0

0

0

0

0

0

0

0

0

This article is more than 1 year old.

Dine out at government expense to beat COVID-19

Mini

British Chancellor of the Exchequer Rishi Sunak's plan is expected to cost 500 million pounds and expected to support the hospitality business that’s been hit particularly hard through the COVID-19 lockdown.

Dine out at government expense to beat COVID-19
London Eye London Eye
LONDON: Of all measures any government has taken to bring economic recovery from COVID, British Chancellor of the Exchequer Rishi Sunak has certainly brought in the most unusual. Through all of August, anyone eating out can get ten pounds off per meal at any of a number of restaurants. ‘Eat out to help out’, the government scheme is quite simply called.
So from Monday to Wednesday in August, anyone can book in at a participating restaurant, children included, and each can eat at half price, up to ten pounds off the bill. The food and bill balance works best of course for a meal that is listed normally to cost 20 pounds. You can go as often as you like. The government will publish a list of participating restaurants after owners make their offers from July 13 on joining the scheme. Several have announced already that they will.
The offer stops short of applying to alcoholic drinks.
“A first-of-its-kind government discount,” Sunak announced. That it certainly is, intended to release the economy from the lockdown just as people begin to come out of it. Sunak himself stepped in to serve diners at a Wagamama restaurant in a demonstration just how passionate he is about the scheme.
The bill for the government, the taxpayer that is, is expected to cost 500 million pounds. An Indian equivalent would be for Nirmala Seetharaman to make a national offer of paying Rs 5,000 crore to anyone eating out at restaurants as much as they like next month. Or 18 to 20 times that much, if you figure out how much eating out in India, would happen per capita.
The plan, Sunak said, will support the hospitality business that’s been hit particularly hard through the COVID-19 lockdown, and the estimated 1.8 million people who work in it.
Any push to get people spending is of course familiar policy in fighting off a recession, even if this among the “creative” steps Sunak has promised startled many. Pockets do freeze in the face of a crisis. Former US president George W. Bush made a national call to Americans immediately after the 9/11 attacks to go out and buy something. The Great Depression is now believed to have lasted that long, and got that bad because the US government then restricted the release of liquidity in the interest of balancing the national debt, or at least limiting the imbalance. In 2008, and again now, governments have been doing it differently.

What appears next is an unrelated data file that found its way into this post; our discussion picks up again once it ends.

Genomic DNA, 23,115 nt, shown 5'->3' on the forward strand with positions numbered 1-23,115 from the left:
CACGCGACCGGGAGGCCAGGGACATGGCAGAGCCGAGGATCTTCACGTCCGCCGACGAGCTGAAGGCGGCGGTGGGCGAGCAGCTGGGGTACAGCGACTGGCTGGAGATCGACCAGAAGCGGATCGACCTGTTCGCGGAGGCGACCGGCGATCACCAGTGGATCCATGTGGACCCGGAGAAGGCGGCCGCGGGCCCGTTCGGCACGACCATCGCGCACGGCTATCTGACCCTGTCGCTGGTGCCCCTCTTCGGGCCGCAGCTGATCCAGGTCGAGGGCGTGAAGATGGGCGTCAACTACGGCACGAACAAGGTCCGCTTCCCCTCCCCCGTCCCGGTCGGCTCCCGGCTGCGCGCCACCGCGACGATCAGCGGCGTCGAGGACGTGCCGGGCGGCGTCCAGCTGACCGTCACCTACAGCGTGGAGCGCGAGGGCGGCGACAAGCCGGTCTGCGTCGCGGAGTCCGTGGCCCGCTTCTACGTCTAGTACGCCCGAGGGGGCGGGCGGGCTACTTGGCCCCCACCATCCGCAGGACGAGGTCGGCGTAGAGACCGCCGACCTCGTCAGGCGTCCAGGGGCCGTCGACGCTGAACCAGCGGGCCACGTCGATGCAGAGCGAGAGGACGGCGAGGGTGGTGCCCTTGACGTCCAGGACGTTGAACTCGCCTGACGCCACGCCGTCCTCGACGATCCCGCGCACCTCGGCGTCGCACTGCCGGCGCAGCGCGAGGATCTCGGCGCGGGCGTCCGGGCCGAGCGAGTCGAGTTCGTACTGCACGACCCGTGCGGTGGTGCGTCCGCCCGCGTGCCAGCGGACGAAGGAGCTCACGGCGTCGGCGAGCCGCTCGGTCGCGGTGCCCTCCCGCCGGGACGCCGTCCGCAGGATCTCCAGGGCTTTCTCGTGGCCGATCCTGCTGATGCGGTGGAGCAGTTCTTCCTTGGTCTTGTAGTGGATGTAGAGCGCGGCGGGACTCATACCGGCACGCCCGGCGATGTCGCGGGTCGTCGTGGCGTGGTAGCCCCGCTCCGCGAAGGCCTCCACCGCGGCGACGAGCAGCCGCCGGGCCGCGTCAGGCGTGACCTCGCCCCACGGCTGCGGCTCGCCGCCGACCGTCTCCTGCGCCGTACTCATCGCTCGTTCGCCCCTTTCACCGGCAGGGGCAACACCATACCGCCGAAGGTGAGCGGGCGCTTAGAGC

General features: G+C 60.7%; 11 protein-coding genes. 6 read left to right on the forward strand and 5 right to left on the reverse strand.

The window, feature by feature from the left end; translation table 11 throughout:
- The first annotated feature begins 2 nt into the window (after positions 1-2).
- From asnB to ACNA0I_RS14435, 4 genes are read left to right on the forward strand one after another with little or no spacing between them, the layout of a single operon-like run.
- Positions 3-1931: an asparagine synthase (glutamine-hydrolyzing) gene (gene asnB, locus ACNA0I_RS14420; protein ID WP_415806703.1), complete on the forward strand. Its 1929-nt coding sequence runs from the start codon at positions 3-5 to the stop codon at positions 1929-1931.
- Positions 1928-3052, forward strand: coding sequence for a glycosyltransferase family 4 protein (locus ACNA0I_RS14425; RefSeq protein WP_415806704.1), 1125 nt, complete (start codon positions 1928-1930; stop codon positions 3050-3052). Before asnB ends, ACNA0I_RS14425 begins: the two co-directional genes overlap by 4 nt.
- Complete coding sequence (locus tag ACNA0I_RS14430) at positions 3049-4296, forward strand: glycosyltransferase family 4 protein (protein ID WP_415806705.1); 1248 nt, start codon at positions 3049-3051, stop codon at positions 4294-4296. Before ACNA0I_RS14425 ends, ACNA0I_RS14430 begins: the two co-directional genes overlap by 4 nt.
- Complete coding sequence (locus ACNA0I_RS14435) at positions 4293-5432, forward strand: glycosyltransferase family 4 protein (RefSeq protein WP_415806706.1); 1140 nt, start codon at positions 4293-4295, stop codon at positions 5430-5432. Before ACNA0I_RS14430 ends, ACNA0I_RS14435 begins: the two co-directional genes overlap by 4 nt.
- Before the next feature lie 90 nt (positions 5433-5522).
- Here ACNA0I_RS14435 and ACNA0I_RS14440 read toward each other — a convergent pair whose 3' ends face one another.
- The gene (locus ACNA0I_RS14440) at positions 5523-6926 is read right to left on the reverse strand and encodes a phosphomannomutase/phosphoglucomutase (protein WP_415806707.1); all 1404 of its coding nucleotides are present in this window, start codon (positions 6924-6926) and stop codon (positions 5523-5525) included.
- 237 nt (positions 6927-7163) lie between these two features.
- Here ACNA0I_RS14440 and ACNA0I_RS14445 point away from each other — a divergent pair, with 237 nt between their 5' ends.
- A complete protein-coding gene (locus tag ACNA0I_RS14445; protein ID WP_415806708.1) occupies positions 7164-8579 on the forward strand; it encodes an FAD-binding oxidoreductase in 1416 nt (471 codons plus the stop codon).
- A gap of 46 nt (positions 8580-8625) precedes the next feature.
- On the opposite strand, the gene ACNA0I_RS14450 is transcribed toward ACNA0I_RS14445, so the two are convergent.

In line with measures taken in most countries, Sunak has heaped cash into pockets through direct payments to all whose employment has been affected, he has cut VAT and stamp duties, and brought in other encouragement to get people to spend more and pay less tax—for now. Sunak promised, at the start of the COVID lockdown, that he would do “what it takes” to support a bounce-back in the economy. Nobody thought then this could mean half-free meals through a summer month at some favourite restaurants.
Britain’s tax department hasn’t found Sunak’s offer exactly mouth-watering. Her Majesty’s Revenue and Customs (HMRC) head Jim Harra has told Sunak, politely, in correspondence now released, that the restaurant scheme is not value for money. "By nature, this is a novel scheme meaning there are also particular value for money risks surrounding the level of potential losses that could arise," he said. Translated into plain speech, he was saying this could mean just a lot of taxpayer money down restaurant sinks. He was even more caustic over a government plan to grant every firm a thousand pounds for every job it retains.
The official indulgence shown to restaurants has had its other critics. Restaurants were allowed to open far ahead of gyms. “It is a strange ‘war on obesity’ that sees pubs and restaurants open before gyms,” the PureGym chain said in a statement. Obesity has been found to be a major factor in COVID morbidity.
Gyms will now reopen July 25 in what has been called (not officially) a “work out to help out” initiative. Who could say that placing restaurants ahead of gyms could be attributable partly to the fact that other than his qualities as Chancellor, Rishi Sunak is not obese by any means.
—London Eye is a weekly column by CNBC-TV18’s Sanjay Suri, which gives a peek at business-as-unusual from London and around.
Read his columns here.
next story